WASHINGTON/NEW YORK (Reuters) – Asian share markets were set to tumble on Wednesday as the floor fell out from under U.S. crude prices, exposing the deep damage the coronavirus pandemic has had on global economic demand.
FILE PHOTO: People are seen on a pedestrian overpass with an electronic board showing the Shanghai and Shenzhen stock indexes, following an outbreak of the novel coronavirus in the country, at Lujiazui financial district in Shanghai, China March 13, 2020. REUTERS/Aly Song
Skittish investors sought the safety of government debt and even dumped safe-haven gold as Brent oil futures plunged for a second day, fueled by a swelling global crude glut.
Australian S&P/ASX 200 futures lost 2.1% in early trading while Japan’s Nikkei futures rose 0.21%.
The collapse in U.S. crude prices has given fresh urgency to bearish voices who say it sounds alarm bells for global growth and are bracing for a catastrophic collapse in asset prices as the COVID-19 pandemic wrecks the world economy.
Earlier this week, the May U.S. WTI futures contract crashed into negative pricing for the first time in history. In addition to massive oversupply concerns, analysts say the plunge also highlights the technical constraints the market faces in responding to shocks.
“The negative price for May WTI futures was probably an anomaly, but it also was a symptom of bigger underlying issues that the industry must address,” said Arij van Berkel, who leads the energy research team at Lux Research in Amsterdam.
“Even though the oil industry theoretically has a diversified product portfolio, the current situation shows that its ability to switch between markets is extremely limited.”
The Nikkei 225 index closed down 1.15% at 19,669.12 on Tuesday. The futures contract is down 2.64% from that close.
Hong Kong’s Hang Seng index futures lost 1.31%.
On Wall Street, the Dow Jones Industrial Average fell 2.67% to 23,018.88, the S&P 500 lost 3.07% to 2,736.56 and the Nasdaq Composite dropped 3.48% to 8,263.23.
The pan-European STOXX 600 index lost 3.39% and MSCI’s gauge of stocks across the globe shed 3.01%.
As the difficulties of restarting the U.S. economy sank in, U.S. Treasury yields tumbled, with the five-year note hitting a new record low on rising prices for bonds: one of the safest assets.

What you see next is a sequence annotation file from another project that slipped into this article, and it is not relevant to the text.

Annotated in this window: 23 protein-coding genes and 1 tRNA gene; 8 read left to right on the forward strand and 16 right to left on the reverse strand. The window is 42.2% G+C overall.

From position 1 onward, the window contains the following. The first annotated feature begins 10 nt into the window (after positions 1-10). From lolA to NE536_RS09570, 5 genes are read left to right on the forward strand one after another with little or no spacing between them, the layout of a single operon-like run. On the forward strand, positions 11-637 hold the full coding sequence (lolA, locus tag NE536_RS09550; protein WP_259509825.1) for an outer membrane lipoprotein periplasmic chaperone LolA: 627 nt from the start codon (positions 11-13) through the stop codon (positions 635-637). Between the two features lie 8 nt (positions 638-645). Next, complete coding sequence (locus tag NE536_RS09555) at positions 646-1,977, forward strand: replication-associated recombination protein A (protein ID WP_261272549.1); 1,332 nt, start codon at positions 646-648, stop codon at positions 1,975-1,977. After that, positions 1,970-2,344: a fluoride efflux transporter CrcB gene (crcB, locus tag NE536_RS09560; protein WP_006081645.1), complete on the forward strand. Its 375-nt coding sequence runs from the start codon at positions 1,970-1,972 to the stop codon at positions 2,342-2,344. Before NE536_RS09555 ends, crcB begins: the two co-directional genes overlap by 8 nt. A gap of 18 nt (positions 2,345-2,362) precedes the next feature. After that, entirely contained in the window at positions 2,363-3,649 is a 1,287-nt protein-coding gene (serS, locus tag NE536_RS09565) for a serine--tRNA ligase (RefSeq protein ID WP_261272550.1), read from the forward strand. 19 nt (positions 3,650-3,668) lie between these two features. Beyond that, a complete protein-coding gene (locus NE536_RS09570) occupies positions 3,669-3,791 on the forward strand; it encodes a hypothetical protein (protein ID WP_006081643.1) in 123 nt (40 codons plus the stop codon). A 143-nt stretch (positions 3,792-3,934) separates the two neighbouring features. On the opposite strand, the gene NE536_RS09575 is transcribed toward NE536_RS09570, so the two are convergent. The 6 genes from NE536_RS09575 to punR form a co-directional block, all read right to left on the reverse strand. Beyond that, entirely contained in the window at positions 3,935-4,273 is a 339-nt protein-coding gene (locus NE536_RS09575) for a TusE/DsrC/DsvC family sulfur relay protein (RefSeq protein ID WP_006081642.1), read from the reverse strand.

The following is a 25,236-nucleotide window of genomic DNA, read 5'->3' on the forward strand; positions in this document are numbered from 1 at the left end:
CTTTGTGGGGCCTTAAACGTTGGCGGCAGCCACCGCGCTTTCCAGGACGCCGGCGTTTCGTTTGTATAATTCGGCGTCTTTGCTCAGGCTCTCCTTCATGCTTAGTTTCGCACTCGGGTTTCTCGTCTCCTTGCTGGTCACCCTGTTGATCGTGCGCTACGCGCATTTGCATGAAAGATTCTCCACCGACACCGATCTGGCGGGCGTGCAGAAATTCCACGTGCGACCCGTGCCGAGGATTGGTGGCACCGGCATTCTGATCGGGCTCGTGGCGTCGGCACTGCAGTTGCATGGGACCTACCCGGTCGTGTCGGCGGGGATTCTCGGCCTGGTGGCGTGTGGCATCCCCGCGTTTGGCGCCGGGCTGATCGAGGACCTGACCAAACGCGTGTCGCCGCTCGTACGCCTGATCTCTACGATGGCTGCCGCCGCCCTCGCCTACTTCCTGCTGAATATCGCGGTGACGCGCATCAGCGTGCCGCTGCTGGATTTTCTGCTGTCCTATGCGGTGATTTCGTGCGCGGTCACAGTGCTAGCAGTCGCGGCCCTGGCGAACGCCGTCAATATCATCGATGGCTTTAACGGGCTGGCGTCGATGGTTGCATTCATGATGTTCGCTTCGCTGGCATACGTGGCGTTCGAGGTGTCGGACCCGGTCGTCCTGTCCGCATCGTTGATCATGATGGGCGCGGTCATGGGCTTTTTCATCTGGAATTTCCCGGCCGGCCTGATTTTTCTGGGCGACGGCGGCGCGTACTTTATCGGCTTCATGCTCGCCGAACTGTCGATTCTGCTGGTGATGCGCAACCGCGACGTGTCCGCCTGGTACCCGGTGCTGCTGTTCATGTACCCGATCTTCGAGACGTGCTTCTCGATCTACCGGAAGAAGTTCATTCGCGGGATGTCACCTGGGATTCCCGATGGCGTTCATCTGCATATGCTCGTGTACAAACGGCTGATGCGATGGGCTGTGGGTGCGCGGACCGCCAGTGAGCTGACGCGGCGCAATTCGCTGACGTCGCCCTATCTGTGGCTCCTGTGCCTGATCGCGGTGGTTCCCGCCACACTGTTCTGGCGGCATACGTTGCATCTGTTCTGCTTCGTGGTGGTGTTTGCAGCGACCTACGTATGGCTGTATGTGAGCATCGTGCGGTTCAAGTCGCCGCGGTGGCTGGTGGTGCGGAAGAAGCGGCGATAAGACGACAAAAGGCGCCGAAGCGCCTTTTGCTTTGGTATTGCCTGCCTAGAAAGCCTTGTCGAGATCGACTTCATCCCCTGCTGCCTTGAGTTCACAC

The U.S. dollar rose to a two-week high against a basket of currencies, as investors fled riskier assets for the world’s most liquid currency while putting pressure on oil-linked currencies such as the Norwegian crown and the Canadian dollar.
Investors face a worldwide supply glut that is expected to overwhelm demand for months or even years and current production cuts to offset that excess are nowhere near sufficient.
U.S. crude recently rose 124.08% to $10.01 per barrel while Brent oil futures prices plunged again on Tuesday to $19.82, down 22.49% on the day, as panic extended to a second day.
Both Saudi Arabia and Russia said on Tuesday they were ready to take extra measures to stabilize oil markets along with other producers, but they have not taken action yet.
Investors have become increasingly wary of the economic damage from sweeping lockdowns that have brought U.S. business activity to a halt and sparked millions of layoffs.
Governors of about half a dozen U.S. states, including Georgia and South Carolina, are pushing ahead with plans to begin a partial restart of their economies despite warnings that loosening restrictions prematurely could lead to a fresh surge of infections.
Meanwhile, the U.S. Senate on Tuesday unanimously approved $484 billion in additional coronavirus relief for the U.S. economy and hospitals treating patients sickened by the pandemic, sending the measure to the House of Representatives for final passage later this week.
(This story corrects typographical error in paragraph 5.)
Reporting by Katanga Johnson in Washington and Herbert Lash in New York; Editing by Sam Holmes